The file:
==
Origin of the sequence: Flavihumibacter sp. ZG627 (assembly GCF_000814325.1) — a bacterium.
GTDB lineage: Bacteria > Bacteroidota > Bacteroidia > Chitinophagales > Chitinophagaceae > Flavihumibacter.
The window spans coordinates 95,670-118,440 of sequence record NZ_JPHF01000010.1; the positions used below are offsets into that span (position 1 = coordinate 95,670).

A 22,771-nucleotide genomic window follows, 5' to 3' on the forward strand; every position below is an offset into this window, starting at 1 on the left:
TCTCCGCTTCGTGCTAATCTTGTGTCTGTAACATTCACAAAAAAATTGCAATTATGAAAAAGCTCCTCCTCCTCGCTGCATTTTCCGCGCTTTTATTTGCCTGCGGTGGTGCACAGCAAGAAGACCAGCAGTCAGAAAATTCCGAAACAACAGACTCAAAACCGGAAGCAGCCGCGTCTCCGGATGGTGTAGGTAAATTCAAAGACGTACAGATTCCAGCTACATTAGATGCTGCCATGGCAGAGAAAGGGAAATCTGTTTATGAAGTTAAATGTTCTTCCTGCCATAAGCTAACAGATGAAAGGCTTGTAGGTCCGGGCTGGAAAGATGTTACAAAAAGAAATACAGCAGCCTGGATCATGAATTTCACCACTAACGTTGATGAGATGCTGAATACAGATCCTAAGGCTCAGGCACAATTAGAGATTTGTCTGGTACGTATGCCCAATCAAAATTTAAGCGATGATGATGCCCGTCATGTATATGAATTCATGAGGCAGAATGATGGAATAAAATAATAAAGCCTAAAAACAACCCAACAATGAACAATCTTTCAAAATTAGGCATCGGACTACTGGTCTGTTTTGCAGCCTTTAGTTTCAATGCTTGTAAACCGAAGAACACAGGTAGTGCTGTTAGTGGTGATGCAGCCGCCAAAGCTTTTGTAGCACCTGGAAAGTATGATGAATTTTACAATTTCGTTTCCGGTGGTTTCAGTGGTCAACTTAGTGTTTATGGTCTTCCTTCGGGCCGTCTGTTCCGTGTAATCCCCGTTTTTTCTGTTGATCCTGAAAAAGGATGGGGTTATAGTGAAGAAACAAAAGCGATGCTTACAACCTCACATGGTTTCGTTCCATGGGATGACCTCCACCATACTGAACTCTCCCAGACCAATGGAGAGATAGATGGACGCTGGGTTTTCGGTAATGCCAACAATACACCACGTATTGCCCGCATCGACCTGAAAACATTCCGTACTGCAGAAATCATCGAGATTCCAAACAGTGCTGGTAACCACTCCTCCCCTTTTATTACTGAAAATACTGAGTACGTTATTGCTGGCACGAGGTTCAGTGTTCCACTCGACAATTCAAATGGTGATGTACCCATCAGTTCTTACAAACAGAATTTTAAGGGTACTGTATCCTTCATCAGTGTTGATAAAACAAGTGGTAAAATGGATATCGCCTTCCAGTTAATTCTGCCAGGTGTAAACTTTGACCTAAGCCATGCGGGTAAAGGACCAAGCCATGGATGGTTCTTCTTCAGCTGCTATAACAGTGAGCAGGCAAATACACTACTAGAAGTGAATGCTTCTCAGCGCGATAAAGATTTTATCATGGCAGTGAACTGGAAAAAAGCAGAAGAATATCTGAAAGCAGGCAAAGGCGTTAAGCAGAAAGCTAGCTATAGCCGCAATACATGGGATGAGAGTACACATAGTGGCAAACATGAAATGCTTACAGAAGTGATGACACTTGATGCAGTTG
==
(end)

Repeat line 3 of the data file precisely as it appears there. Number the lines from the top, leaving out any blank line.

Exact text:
The window spans coordinates 95,670-118,440 of sequence record NZ_JPHF01000010.1; the positions used below are offsets into that span (position 1 = coordinate 95,670).